Kids fighting cancer to be given superhero masks to help them through radiotherapy

  • Published: 14 Dec 2017

Made-to-measure masks have been created to help put Scottish kids at ease during treatment, which can be frightening to experience at a young age.

Fiona and Hilary creating masks

Fiona and Hilary creating masks

They have been designed and made by DJCAD graduates and clinical technologists Fiona McCulloch and Hilary Sturrock who have used funding from a charity to make the masks at the Beatson West of Scotland Cancer Centre (BWOSCC) in Glasgow.

Until now, patients were asked to lie on the treatment table and the mask was gently placed over their head and neck and fixed to the table, which can be claustrophobic.

It can be a traumatic experience for a child to go through but cancer charity Beatson hope that specially made masks designed to look like Batman, the Hulk or Pikachu will help.

The colourful child-friendly masks are made using water-based acrylic paint to revamp plain radiotherapy masks to help put kids at ease.

The mask and straps will then be stored at the hospital for when they undergo their treatment.

Fiona said: “Radiotherapy treatment wearing one of these masks can understandably be a very frightening experience for children, and can often feel claustrophobic.

“It’s fantastic to see the positive impact the designs are having, and it’s such a pleasure working with patients and creating their ideas and designs.”

Radiographers at the BWOSCC hope that this initiative will see a decreased use of anaesthetic, which is sometimes required to calm patients and limit movement.

Hilary said: “I feel grateful to have the opportunity to put my previous study toward such a worthwhile and positive experience for these young patients.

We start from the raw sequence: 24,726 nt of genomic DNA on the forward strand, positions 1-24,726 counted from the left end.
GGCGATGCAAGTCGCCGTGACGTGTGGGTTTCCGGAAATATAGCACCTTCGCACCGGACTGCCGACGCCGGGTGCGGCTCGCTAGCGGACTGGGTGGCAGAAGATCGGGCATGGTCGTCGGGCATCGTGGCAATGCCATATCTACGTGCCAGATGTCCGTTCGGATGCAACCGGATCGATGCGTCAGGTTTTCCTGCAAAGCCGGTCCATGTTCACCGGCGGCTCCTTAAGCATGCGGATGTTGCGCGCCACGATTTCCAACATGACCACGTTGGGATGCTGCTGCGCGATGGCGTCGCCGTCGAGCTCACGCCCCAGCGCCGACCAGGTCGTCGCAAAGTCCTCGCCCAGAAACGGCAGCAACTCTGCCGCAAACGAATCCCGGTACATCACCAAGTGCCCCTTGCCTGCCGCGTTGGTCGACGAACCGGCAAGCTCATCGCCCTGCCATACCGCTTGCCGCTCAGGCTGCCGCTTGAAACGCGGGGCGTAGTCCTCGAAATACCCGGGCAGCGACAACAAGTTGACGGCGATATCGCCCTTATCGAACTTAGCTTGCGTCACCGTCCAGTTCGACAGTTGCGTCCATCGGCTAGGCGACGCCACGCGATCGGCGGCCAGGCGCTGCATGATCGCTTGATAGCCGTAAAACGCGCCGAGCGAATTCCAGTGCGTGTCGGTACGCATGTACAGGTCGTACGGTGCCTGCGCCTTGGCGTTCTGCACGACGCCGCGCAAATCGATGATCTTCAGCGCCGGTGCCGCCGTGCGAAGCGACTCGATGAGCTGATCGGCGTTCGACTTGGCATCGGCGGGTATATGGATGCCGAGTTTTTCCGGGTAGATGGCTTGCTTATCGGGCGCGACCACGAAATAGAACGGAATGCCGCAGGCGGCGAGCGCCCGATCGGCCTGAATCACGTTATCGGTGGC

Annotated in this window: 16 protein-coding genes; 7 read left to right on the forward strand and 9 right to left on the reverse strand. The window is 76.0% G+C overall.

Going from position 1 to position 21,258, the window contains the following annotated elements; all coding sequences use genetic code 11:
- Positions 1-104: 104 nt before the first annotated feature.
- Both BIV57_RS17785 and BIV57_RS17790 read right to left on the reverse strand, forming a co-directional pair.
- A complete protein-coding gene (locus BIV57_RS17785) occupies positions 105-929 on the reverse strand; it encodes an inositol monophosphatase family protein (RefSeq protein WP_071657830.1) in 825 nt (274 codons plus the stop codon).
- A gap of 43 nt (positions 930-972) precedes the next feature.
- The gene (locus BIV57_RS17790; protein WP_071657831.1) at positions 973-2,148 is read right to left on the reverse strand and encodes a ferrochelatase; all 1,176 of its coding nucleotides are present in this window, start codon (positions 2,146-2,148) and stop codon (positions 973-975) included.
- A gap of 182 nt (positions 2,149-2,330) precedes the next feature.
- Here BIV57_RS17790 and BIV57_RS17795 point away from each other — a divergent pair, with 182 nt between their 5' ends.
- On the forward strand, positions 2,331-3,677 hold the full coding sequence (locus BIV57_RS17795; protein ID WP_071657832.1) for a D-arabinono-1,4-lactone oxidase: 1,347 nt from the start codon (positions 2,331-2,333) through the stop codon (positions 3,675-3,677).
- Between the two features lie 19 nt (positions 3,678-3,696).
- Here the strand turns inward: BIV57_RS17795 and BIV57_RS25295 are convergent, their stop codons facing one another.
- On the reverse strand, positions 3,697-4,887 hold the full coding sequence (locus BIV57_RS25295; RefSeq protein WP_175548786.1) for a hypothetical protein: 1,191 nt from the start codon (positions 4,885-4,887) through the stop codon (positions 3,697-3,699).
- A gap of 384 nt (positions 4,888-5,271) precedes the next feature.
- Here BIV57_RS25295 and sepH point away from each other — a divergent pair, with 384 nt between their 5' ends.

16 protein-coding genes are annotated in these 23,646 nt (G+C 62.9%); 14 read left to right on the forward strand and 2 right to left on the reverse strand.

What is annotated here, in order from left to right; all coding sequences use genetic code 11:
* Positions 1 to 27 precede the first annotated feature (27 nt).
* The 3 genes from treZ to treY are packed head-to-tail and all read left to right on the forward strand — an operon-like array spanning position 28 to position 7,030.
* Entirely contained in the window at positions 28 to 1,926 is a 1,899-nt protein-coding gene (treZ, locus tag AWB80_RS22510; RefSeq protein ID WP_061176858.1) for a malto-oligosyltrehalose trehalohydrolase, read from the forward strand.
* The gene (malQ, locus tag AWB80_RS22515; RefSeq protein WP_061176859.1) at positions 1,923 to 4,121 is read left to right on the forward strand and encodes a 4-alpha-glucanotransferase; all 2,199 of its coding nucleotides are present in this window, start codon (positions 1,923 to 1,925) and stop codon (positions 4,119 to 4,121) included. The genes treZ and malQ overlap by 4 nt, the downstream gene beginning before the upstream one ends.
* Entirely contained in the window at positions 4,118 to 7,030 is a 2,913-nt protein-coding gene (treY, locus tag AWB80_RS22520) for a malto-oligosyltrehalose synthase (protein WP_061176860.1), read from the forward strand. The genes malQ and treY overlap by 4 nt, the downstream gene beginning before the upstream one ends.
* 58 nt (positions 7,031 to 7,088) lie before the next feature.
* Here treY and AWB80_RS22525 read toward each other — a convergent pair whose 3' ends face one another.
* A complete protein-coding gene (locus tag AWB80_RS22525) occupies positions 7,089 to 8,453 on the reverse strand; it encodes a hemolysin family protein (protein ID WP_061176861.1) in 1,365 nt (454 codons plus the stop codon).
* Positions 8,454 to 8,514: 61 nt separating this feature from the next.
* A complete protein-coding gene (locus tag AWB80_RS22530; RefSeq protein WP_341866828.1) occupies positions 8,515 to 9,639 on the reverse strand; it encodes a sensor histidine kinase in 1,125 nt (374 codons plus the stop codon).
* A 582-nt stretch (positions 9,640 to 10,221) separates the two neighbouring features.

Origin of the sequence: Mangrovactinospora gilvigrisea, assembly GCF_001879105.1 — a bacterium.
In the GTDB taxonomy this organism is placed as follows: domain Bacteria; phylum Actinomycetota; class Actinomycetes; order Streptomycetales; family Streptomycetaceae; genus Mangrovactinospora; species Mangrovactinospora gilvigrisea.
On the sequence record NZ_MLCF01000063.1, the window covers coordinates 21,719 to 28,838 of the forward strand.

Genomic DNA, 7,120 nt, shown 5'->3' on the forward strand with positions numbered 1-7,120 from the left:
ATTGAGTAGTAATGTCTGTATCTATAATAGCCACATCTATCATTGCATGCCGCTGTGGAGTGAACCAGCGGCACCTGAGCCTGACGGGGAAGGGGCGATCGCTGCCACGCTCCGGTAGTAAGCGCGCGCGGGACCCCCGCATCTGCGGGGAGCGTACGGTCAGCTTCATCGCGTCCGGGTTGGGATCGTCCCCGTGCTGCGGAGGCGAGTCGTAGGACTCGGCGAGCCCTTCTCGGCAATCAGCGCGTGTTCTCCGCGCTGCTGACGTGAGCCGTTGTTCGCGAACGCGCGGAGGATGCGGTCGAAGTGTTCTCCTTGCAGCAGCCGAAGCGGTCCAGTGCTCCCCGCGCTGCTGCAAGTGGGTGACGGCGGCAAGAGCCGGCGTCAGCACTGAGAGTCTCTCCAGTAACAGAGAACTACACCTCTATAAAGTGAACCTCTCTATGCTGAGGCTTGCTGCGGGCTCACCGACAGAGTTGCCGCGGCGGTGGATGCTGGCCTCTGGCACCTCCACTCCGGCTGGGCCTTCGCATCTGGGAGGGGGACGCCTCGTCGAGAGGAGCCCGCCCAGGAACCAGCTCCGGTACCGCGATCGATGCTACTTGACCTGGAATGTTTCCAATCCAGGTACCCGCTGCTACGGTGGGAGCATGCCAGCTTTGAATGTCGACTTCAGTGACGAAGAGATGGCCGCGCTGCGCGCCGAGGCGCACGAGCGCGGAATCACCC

“Although some design requests can start off as a challenge to envision, we have had such great feedback.

“The radiographers treating these patients have commented on the positive impact a personalised mask or device makes to the child’s experience.”

Five-year-old patient Lara has a fairy princess mask which she believes is helping her a lot.

She said: “My mask is helping me a lot. It squashes me tight and I love the painting and jewels on it.

“I love that it is a fairy princess and has my name on it, which is my favourite bit.

“My mask is lovely and googly, and I like that it squashes me tight like mummy cuddling me.”

Molly, aged 12, said: “Although Radiotherapy is painless, the machine is huge and being strapped down and told to stay completely still is quite scary.

“Having my arm device hand painted in a vibrant colourful design created especially for me, added a personal touch and made the treatment feel less clinical.

“My strap is a lovely, a personal souvenir of my time spent in Glasgow.”

The clinical technologists have so far recreated Batman, Pikachu, a tiger, the Hulk and a butterfly.

 Lorraine Whyte, NHS practice education radiographer and Beatson Cancer Charity funded post, said: “It’s helping make a big difference to our younger patients’ confidence when they undergo their treatment.”

 

"I feel grateful to have the opportunity to put my previous study toward such a worthwhile and positive experience for these young patients.Although some design requests can start off as a challenge to envision, we have had such great feedback."

Hilary Sturrock